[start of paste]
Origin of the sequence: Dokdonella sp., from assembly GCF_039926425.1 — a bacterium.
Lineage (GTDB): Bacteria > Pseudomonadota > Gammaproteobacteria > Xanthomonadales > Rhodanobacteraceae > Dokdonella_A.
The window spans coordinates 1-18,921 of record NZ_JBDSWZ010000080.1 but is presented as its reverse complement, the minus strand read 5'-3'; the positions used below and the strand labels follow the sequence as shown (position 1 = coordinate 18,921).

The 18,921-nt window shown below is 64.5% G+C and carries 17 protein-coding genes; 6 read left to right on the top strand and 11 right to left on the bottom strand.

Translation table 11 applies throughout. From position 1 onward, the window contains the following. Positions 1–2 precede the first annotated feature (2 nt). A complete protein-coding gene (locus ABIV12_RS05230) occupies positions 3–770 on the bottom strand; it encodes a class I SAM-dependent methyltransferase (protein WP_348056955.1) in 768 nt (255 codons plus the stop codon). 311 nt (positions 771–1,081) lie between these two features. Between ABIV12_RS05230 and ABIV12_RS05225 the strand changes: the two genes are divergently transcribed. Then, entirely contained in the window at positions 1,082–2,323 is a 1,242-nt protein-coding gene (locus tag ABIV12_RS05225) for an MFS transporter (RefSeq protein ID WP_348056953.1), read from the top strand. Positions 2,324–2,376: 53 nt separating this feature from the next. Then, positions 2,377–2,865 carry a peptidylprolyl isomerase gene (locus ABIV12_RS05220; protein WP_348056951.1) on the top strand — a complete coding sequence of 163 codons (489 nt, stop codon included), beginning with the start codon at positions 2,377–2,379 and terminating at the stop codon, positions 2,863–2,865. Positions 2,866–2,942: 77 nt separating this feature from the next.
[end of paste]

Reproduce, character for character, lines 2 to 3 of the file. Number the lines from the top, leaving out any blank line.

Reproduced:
Lineage (GTDB): Bacteria > Pseudomonadota > Gammaproteobacteria > Xanthomonadales > Rhodanobacteraceae > Dokdonella_A.
The window spans coordinates 1-18,921 of record NZ_JBDSWZ010000080.1 but is presented as its reverse complement, the minus strand read 5'-3'; the positions used below and the strand labels follow the sequence as shown (position 1 = coordinate 18,921).